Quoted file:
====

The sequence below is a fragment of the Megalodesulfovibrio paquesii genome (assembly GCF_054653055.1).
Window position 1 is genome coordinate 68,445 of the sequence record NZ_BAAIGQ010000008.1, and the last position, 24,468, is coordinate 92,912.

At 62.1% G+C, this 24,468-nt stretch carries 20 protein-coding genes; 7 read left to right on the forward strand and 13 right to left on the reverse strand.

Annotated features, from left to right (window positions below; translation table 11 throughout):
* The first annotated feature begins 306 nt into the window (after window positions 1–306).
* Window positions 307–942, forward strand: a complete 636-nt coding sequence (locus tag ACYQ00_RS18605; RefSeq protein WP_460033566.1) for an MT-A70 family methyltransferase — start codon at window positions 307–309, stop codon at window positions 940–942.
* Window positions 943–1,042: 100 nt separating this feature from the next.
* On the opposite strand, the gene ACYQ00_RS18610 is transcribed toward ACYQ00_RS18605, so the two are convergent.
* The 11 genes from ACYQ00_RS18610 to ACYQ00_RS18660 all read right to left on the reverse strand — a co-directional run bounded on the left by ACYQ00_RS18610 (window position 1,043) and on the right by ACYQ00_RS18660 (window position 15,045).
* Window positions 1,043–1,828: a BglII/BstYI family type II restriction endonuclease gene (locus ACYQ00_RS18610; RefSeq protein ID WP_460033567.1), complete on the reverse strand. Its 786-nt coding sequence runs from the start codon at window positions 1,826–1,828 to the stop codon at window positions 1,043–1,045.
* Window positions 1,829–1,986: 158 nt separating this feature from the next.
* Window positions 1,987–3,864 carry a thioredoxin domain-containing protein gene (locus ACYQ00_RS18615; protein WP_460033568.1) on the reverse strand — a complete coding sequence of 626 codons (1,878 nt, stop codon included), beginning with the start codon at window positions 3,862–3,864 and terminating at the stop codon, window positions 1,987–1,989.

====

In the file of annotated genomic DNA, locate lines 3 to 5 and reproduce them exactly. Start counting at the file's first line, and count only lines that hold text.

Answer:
At 62.1% G+C, this 24,468-nt stretch carries 20 protein-coding genes; 7 read left to right on the forward strand and 13 right to left on the reverse strand.

Annotated features, from left to right (window positions below; translation table 11 throughout):
* The first annotated feature begins 306 nt into the window (after window positions 1–306).